Twitter is gradually rolling out lists, which let individuals create sets of twitter users they follow, and allow others to follow lists. I’m looking forward to the adoption of twitter lists, to all users and to clients, because they will help manage attention when following lots of people and find other interesting folk to follow. But I wonder how long the “lists” will last as a social game- will they stay interesting, or will they become 2010’s version of the blogroll?
In the early days of blogging, bloggers developed a practice of listing their favorite blogs in the sidebar of their own. This was a practice that fostered recognition, making visible community ties (political bloggers would link to those of like persuasion; tech bloggers to other tech blogs, etc) and reinforce emerging status hierarchy relationship (as smaller blogs linked to bigger blogs, but bigger blogs didn’t link down). For a time, blogrolls were the subject of social contention and squabbles about who linked to whom.
But over time, the attention to blogrolls died down. To some extent, this may be due to the weakening of blogs and their linkages as a (very loose) social network with the rise of explicit social networking services, and social messaging which weaves realtime lightweight social links among bloggers perhaps better than anything on the blog.
But I suspect that blogrolls may have died before and regardless of these other trends, because there was another problem – the information was static. A blogger carefully composed a list of their favorite blogs, and then stopped paying attention, while blogs moved, bloggers retired, changed subjects, and the world otherwise moved on. There were tools that made it easier to update blogrolls, but they didn’t help – the fundamental problem is that people don’t update lists.
Today, as Twitter gradually rolls out the feature, early users are making lists to highlight the top people to follow in various categories. Like blogrolls, there are social dynamics – lists reinforce and help create prestige hierarchies. Presumably there will be preferencial attachment, as users who appear on lists will gain more followers, who will put them on their own lists. Lists are a competitive social game, with users competing for attention. The question is whether they will remain and grow in value, or fade like blogrolls did.
Twitter lists have a major potential advantage over blogrolls. If users use them actively to manage their own attention, then they will be motivated to keep the lists current, since non-interesting people will clutter the followers own stream. It will be interesting to see how lists will continue serve those dual roles: managing attention and curating lists for public audiences. Will the criteria for display be the same as the criteria for personal use? Will the very early adopters, who are using lists for display, keep them up?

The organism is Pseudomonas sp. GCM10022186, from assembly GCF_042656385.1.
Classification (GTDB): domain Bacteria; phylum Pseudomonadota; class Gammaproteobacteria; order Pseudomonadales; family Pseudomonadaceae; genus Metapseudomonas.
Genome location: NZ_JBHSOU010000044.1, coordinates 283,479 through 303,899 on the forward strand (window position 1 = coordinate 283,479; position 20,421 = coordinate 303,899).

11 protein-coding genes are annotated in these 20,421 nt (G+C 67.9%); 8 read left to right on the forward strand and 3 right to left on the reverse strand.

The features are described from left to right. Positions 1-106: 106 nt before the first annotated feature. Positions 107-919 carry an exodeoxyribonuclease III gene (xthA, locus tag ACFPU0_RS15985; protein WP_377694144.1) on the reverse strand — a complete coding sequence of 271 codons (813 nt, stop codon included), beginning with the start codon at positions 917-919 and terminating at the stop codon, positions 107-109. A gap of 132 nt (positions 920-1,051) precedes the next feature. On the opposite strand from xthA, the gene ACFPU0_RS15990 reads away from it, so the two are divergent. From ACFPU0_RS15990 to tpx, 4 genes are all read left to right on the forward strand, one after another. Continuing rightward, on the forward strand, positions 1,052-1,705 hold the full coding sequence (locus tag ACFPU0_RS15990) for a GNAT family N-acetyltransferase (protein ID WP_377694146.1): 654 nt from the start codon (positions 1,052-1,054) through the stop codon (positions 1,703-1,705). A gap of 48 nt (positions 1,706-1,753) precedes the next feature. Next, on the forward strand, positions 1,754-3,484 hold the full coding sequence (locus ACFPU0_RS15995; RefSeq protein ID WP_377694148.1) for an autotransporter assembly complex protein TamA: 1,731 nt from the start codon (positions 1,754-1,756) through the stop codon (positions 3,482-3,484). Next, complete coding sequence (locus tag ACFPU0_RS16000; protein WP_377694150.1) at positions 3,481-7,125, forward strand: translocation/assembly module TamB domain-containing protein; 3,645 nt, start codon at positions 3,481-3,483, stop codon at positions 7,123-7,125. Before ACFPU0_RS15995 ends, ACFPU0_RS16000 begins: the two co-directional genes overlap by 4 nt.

Also, how will the asymmetry of Twitter lists affect use over time? A list is very different from a group, which establishes mutual visibility among its members – lists don’t seem to foster connection. A user can subscribe to another user’s list, and there is nothing mutual about that gesture. Now, the asymmetry of Twitter’s social model has had wonderful social results, in that it enables the gradual creation of social linkages without the obligation of mutual friending, and therefore helps the network grow and helps people discover others. The asymmetry of lists seems odder – people are seen in each other’s company without any relation.
As I mentioned, I’m eagerly looking forward to the broad rollout of lists – I’ve been “dunbarred” for a while – I see interesting new people often, but it’s hard to follow new people without better tools for managing my own attention. Just personally, I’m less eager for another status game. I care about who’s interesting, not who’s famous, and don’t find it intrinsically interesting to pursue fame. Will there be new social games for lists, or will it be primarily a fame game? (which is compelling for lots of people, just not me so much).
Profile-based social networks hit a wall, because there’s a limited amount of interest in static information, and people tend not to keep them up to date (perhaps more interesting to teenagers who need social self-definition). Streams are much more interesting because the now is always changing.
Will Twitter’s list pass the Delicious Test test of successful social software ecosystems, that it has value for the individual and gains more value with more users? Will it be temporarily interesting, like a blogroll or a profile, or have ongoing interest, like a stream?
Time will tell.
Update: several people have observed in Friday Twitter conversation that the lists people use to manage their own attention are more likely to be private, and the subject-matter focused lists that people use for display will be more likely to be public. If this trend plays out, this makes it less likely that the feature will pass the Delicious test over time, since people will be more likely to maintain the private lists that they need for their own use than the public ones.